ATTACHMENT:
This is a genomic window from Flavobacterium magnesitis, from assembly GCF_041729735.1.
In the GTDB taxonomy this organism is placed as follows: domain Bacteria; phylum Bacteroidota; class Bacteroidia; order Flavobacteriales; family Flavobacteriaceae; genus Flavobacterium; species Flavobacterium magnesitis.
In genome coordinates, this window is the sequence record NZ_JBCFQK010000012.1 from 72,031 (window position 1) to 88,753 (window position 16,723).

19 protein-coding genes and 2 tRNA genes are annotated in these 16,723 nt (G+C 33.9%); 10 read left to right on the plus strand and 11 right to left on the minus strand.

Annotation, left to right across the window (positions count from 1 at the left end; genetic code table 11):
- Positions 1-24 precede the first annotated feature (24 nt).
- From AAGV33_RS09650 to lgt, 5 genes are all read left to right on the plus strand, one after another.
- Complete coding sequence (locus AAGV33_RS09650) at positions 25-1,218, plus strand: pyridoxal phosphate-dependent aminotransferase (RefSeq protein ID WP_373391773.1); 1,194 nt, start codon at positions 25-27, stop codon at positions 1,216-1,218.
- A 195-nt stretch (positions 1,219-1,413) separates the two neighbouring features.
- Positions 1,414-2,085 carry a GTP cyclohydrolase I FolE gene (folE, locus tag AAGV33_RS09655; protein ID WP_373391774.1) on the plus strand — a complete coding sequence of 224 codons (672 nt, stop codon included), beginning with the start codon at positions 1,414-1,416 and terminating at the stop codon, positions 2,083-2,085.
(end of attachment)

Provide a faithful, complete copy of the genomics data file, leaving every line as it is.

This is a genomic window from Flavobacterium magnesitis, from assembly GCF_041729735.1.
In the GTDB taxonomy this organism is placed as follows: domain Bacteria; phylum Bacteroidota; class Bacteroidia; order Flavobacteriales; family Flavobacteriaceae; genus Flavobacterium; species Flavobacterium magnesitis.
In genome coordinates, this window is the sequence record NZ_JBCFQK010000012.1 from 72,031 (window position 1) to 88,753 (window position 16,723).

19 protein-coding genes and 2 tRNA genes are annotated in these 16,723 nt (G+C 33.9%); 10 read left to right on the plus strand and 11 right to left on the minus strand.

Annotation, left to right across the window (positions count from 1 at the left end; genetic code table 11):
- Positions 1-24 precede the first annotated feature (24 nt).
- From AAGV33_RS09650 to lgt, 5 genes are all read left to right on the plus strand, one after another.
- Complete coding sequence (locus AAGV33_RS09650) at positions 25-1,218, plus strand: pyridoxal phosphate-dependent aminotransferase (RefSeq protein ID WP_373391773.1); 1,194 nt, start codon at positions 25-27, stop codon at positions 1,216-1,218.
- A 195-nt stretch (positions 1,219-1,413) separates the two neighbouring features.
- Positions 1,414-2,085 carry a GTP cyclohydrolase I FolE gene (folE, locus tag AAGV33_RS09655; protein ID WP_373391774.1) on the plus strand — a complete coding sequence of 224 codons (672 nt, stop codon included), beginning with the start codon at positions 1,414-1,416 and terminating at the stop codon, positions 2,083-2,085.